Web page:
Q | Can I go to hospital?
A | If you need to, yes. Hospitals will still be functioning. Junior doctors make up a very large part of the medical workforce but not all of it. Senior medics – consultants – will be drafted in to fill gaps where possible.
Q | What about emergencies?
A | Tuesday’s strike does not affect emergency services. Junior doctors will be working at A&Es and in other urgent care specialties. However, they are expected to be under additional pressure because of delays in other parts of the hospital. NHS England has encouraged patients, where possible, to contact their GP, local pharmacist or NHS 111 phone line rather than go to hospital – but this is standard advice all year round, and particularly in this busy winter period.
Q | What if I have a hospital appointment booked for Tuesday?
A | Around 4,000 procedures are expected to be cancelled, most of them on Tuesday.
NHS England has said that any patients whose appointments are affected by the industrial action will have been contacted by their hospital if a rearrangement needs to be made.
Anyone with concerns should contact the hospital or NHS provider that arranged the appointment, to make sure.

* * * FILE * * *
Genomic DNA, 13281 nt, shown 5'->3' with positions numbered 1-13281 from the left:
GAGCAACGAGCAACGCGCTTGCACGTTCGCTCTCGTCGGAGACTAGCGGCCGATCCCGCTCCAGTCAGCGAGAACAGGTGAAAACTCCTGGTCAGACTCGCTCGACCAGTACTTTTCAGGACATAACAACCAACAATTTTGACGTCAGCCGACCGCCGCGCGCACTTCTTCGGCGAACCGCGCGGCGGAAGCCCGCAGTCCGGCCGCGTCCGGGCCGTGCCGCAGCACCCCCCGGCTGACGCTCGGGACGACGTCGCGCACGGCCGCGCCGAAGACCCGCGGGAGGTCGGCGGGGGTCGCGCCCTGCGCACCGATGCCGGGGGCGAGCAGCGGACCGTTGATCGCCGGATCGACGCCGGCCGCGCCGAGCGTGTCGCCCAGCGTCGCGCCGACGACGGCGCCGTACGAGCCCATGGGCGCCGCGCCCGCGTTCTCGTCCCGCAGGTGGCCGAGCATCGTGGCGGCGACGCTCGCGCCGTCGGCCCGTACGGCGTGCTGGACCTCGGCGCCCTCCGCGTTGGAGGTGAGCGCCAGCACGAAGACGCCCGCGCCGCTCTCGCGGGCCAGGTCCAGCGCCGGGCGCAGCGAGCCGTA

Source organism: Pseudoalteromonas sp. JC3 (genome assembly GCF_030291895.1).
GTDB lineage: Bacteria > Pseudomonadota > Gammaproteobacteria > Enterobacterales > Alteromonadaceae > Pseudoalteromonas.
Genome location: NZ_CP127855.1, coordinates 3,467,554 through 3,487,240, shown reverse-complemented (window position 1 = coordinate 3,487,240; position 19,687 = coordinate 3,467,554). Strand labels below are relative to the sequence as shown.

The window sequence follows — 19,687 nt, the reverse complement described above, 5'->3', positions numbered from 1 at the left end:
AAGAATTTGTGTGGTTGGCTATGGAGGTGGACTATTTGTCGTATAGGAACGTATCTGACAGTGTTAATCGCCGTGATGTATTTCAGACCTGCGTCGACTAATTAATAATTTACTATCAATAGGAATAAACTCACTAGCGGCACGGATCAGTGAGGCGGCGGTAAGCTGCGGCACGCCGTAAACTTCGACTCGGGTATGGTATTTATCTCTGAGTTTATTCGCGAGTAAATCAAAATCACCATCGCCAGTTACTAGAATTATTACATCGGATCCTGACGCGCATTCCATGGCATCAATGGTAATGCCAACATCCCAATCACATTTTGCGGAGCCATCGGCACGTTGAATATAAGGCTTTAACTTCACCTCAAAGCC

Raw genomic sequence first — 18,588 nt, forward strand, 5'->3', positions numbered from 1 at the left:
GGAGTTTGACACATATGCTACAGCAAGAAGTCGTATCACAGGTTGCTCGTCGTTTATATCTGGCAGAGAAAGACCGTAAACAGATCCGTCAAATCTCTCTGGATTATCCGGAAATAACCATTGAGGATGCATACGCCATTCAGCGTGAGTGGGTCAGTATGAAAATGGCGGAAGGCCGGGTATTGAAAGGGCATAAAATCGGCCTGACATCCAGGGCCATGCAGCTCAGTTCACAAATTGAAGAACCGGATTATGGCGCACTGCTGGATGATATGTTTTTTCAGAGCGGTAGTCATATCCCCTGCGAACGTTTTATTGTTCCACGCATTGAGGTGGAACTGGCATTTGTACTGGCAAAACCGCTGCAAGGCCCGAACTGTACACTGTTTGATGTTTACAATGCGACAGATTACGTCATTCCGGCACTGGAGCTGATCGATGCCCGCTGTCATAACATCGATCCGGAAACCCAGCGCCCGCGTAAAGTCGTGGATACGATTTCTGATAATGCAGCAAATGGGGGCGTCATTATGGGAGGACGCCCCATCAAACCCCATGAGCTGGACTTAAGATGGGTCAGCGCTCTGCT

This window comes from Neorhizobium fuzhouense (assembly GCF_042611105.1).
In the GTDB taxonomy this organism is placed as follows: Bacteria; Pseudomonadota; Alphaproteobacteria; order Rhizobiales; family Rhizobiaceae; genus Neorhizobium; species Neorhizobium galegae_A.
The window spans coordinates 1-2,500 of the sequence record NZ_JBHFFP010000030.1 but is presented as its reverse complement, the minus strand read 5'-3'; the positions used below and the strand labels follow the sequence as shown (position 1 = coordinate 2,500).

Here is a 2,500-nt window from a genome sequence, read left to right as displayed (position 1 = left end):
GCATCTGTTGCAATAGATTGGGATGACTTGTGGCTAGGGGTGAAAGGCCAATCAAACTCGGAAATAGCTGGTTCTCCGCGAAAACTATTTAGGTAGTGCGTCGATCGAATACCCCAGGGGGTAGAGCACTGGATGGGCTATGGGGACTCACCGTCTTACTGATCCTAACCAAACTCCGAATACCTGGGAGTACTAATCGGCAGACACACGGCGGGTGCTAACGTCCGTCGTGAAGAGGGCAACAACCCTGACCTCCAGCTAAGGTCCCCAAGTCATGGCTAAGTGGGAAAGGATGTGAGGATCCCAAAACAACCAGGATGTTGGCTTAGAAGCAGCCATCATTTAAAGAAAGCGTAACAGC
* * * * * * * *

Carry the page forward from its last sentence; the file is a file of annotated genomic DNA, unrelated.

Q | Are GP services affected?
A | Junior doctors include trainee GPs, so family doctors are not completely unaffected. However, NHS England has said GP services will be available as normal on Tuesday, although it will probably be difficult now to make a last-minute appointment.
Q | When does the strike end?
A | Tuesday's action will last from 8am until 8am on Wednesday. It is the first of three planned strikes.
The next one will last 48 hours and will start at 8am on Tuesday 26 January, if no deal with the Government has been reached by then.
If progress has still not been made by Wednesday 10 February, a full walkout, including from emergency and urgent care, will take place between 8am and 5pm.
Q | What advice is NHS England issuing to patients?
A | As well as emphasising the importance of only using A&E in an emergency, officials have said people should be “particularly attentive to their health” during the strike period, and should look out for vulnerable family members and neighbours.
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